Don’t pray like that. Follow St. Paul and the Canaanite woman, praying constantly. And if you’re resigned to God’s will, whatever it might be, it’s wholly probably that Our Lord will say to you what He did to that distressed mother: Great is your faith. And all will be well from that hour.

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“Heaven Is a Place On Earth”? Indeed It Is!

J.M.J.

I think that maybe the biggest problem with us is that by repeating things, they become routine. This applies to everything: work, school, play, the company we keep, pastimes we enjoy, prayer, worship, and on and on. Allow me to point out a few moments in Scripture before we truly begin:

When the angel visited the Virgin Mary and announced to her Whose mother she would be, she said, “Let it be so” (Lk. 1:38), and at that moment, the Holy Spirit came down and formed, in her virgin womb, the human nature of God’s eternal Son. John the Baptist found such joy in the presence of the incarnate Lord and His Blessed Mother that he leapt for joy in the womb of Elizabeth, while she herself was moved to say, “How does this happen, that the Mother of my Lord should come to me?” (Lk. 1:41, 43). Then, when Our Lord was born, all the angels appeared and acclaimed, “Glory to God in the highest” (Lk. 2:14). When Simeon saw the Child Jesus, he considered his life finished at last and said with complete contentment, “Now you may dismiss your servant” (Lk. 2:29).

Much later in the life of Christ, in the 14th chapter of St. John’s Gospel, Our Lord is speaking to the Apostles about the place He is going to after His resurrection. Philip, in all sincerity, blurts out, “Lord, show us the Father, and it will be enough for us” (Jn. 14:8). There is a certain frustration in Our Lord’s response: “Have I been with you so long, yet you have not come to know Me, Philip? He who has seen Me has seen the Father. Do you not know that I am in the Father and the Father is in Me?” (Jn. 14:9-10).

Why do I mention all this? Because of the privilege which we have even today, which can be so often forgotten about due to the routine nature of our lives. When Our Lady said, “Let it be done to me according to your word” and Our Lord was made flesh in her womb, God became tangible. He became something we could see, touch, speak to, and hear, with the senses. In His new nature He became limited also, not losing but voluntarily placing aside the Divine Majesty so as to live like us and, ultimately, redeem us to the Father. The Lord, who until now had been infinitely distant, became intimately close. And this brought immense joy to all those who recognized what had happened: to Elizabeth, to John the Baptist, to Simeon, and to the whole Host of Heaven. Our Lord wanted Philip to recognize that He, Jesus Christ, is truly Emmanuel, “God with us”.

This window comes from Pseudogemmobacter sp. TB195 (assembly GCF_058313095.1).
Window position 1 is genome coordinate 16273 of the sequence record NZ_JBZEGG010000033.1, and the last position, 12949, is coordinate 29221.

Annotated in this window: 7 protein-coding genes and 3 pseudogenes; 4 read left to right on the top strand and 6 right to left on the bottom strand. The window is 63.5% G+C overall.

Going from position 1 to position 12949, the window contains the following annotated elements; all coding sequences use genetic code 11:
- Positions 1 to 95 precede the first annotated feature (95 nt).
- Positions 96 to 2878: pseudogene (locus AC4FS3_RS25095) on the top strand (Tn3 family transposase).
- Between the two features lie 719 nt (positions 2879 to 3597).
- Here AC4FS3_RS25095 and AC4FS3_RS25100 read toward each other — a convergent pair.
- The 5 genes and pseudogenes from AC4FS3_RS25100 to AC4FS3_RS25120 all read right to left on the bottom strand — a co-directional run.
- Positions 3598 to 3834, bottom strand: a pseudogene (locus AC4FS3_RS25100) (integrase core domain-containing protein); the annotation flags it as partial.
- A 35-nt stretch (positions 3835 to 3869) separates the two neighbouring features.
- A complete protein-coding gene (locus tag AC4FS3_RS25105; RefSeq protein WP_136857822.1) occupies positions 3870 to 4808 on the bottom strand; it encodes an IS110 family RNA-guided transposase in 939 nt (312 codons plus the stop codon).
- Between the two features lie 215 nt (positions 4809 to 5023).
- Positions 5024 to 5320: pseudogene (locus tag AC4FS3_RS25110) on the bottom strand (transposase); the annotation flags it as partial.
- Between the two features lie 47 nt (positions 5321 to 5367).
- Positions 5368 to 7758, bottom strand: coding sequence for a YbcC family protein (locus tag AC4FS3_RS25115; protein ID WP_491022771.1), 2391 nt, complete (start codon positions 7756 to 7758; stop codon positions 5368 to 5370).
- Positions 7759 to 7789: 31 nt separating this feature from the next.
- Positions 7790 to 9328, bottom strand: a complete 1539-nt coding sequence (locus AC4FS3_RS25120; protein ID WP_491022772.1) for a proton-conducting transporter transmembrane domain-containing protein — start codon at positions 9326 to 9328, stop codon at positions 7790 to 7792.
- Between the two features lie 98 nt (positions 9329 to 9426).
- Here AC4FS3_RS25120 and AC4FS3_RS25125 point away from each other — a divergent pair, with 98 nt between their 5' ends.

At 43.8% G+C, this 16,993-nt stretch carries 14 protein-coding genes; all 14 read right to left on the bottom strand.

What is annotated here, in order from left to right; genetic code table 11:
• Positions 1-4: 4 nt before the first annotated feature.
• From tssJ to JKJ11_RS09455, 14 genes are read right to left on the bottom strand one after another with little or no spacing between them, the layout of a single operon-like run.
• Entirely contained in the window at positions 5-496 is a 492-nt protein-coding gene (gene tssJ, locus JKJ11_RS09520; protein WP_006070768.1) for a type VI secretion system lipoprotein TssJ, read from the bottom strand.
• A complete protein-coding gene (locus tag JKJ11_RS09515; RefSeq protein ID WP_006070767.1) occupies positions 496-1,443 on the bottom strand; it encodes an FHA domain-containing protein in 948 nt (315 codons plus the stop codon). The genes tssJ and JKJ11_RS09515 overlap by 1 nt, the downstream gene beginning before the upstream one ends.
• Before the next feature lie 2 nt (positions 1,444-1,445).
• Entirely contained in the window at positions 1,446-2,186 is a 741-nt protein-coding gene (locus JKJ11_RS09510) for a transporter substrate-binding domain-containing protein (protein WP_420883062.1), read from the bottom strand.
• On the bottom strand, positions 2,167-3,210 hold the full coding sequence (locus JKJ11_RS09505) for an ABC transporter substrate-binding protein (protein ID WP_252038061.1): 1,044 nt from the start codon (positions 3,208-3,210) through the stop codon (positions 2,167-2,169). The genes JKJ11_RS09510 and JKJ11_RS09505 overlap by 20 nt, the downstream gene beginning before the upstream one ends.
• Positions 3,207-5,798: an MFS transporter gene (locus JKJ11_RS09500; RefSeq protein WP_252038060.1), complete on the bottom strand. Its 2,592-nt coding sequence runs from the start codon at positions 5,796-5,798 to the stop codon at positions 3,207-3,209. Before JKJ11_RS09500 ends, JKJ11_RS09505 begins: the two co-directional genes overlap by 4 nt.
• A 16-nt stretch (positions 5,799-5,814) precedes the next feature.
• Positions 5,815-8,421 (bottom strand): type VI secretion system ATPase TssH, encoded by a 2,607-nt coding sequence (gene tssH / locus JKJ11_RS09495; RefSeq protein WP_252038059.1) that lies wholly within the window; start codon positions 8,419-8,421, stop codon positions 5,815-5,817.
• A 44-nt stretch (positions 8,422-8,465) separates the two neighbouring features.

So now comes the important part: Do you, my fellow Catholics, recognize that the very same miracle which occurred in the womb of the Blessed Mother happens at every Consecration in the Mass? When Our Blessed Lady said to the angel, “Let it be done to me”, the Lord was made present there, physically, where He had not been so before, and all of Heaven was “concentrated” into Our Lady’s womb. The same thing happens in the Mass. When the priest repeats the words of Our Lord, “This is My Body . . . this is My Blood”, the Host and the wine are changed into Christ, and so, as at His conception, He is made physically present where He was not before, and all of Heaven is concentrated into what once was bread and wine on the altar.

It can be so difficult to remember this when we go to Mass, Sunday after Sunday, with our off-key choirs and boring homilies and unedifying church buildings and whatever else. But it is the reality of what happens in the Mass. Whether it is a Mass where the red is perfectly and reverentially adhered to and the black is perfectly and reverentially said, or a Mass where the priest makes up half the prayers and tries to be the center of attention, it is still the reality of the Mass (provided the correct words and matter are used, the correct intention had on the part of the priest, and the priest validly ordained, of course): God the Son, and in fact the entire Trinity due to the union of the Divine Nature, comes down to us in our own church and lifts us up to the sphere where, even now, He is “as a Lamb slain from the foundation of the world” (Rev. 13:8). The only difference between Heaven itself and the Holy Sacrifice of the Mass is that in Heaven, we will see Almighty God, Father, Son, and Holy Spirit, as He is, while here we see Him only veiled, and in Heaven there will be no more barrier of sin to separate us from sharing in His life.